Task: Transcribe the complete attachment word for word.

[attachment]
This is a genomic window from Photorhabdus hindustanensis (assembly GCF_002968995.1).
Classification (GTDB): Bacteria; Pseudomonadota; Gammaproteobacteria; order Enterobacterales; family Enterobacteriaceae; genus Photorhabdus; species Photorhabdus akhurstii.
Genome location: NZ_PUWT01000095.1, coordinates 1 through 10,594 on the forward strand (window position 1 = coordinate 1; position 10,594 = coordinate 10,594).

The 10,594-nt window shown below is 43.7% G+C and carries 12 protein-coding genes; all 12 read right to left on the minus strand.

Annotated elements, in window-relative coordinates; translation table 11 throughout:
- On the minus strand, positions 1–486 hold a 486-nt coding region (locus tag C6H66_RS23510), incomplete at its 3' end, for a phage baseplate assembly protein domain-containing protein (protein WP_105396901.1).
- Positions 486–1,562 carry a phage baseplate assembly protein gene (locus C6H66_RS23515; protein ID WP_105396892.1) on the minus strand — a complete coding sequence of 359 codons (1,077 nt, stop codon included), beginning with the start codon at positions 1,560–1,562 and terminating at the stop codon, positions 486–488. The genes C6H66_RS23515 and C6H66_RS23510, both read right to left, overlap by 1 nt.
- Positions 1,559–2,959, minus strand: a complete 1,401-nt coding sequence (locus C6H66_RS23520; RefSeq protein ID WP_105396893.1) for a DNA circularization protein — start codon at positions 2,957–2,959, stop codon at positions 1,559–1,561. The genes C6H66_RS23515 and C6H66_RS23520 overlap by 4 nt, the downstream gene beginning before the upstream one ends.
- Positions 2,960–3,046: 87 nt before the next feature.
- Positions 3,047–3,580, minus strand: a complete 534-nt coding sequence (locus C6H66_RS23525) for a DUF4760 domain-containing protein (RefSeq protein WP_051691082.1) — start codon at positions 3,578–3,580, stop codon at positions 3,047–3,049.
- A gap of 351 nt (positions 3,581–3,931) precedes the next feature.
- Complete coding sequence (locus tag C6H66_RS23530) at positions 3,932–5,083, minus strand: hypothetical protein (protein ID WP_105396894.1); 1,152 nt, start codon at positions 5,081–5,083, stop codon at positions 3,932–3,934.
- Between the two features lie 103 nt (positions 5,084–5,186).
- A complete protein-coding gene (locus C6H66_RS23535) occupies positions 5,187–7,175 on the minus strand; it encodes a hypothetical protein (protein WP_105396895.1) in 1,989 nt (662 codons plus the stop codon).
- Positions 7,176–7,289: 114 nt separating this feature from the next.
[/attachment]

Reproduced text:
This is a genomic window from Photorhabdus hindustanensis (assembly GCF_002968995.1).
Classification (GTDB): Bacteria; Pseudomonadota; Gammaproteobacteria; order Enterobacterales; family Enterobacteriaceae; genus Photorhabdus; species Photorhabdus akhurstii.
Genome location: NZ_PUWT01000095.1, coordinates 1 through 10,594 on the forward strand (window position 1 = coordinate 1; position 10,594 = coordinate 10,594).

The 10,594-nt window shown below is 43.7% G+C and carries 12 protein-coding genes; all 12 read right to left on the minus strand.

Annotated elements, in window-relative coordinates; translation table 11 throughout:
- On the minus strand, positions 1–486 hold a 486-nt coding region (locus tag C6H66_RS23510), incomplete at its 3' end, for a phage baseplate assembly protein domain-containing protein (protein WP_105396901.1).
- Positions 486–1,562 carry a phage baseplate assembly protein gene (locus C6H66_RS23515; protein ID WP_105396892.1) on the minus strand — a complete coding sequence of 359 codons (1,077 nt, stop codon included), beginning with the start codon at positions 1,560–1,562 and terminating at the stop codon, positions 486–488. The genes C6H66_RS23515 and C6H66_RS23510, both read right to left, overlap by 1 nt.
- Positions 1,559–2,959, minus strand: a complete 1,401-nt coding sequence (locus C6H66_RS23520; RefSeq protein ID WP_105396893.1) for a DNA circularization protein — start codon at positions 2,957–2,959, stop codon at positions 1,559–1,561. The genes C6H66_RS23515 and C6H66_RS23520 overlap by 4 nt, the downstream gene beginning before the upstream one ends.
- Positions 2,960–3,046: 87 nt before the next feature.
- Positions 3,047–3,580, minus strand: a complete 534-nt coding sequence (locus C6H66_RS23525) for a DUF4760 domain-containing protein (RefSeq protein WP_051691082.1) — start codon at positions 3,578–3,580, stop codon at positions 3,047–3,049.
- A gap of 351 nt (positions 3,581–3,931) precedes the next feature.
- Complete coding sequence (locus tag C6H66_RS23530) at positions 3,932–5,083, minus strand: hypothetical protein (protein ID WP_105396894.1); 1,152 nt, start codon at positions 5,081–5,083, stop codon at positions 3,932–3,934.
- Between the two features lie 103 nt (positions 5,084–5,186).
- A complete protein-coding gene (locus C6H66_RS23535) occupies positions 5,187–7,175 on the minus strand; it encodes a hypothetical protein (protein WP_105396895.1) in 1,989 nt (662 codons plus the stop codon).
- Positions 7,176–7,289: 114 nt separating this feature from the next.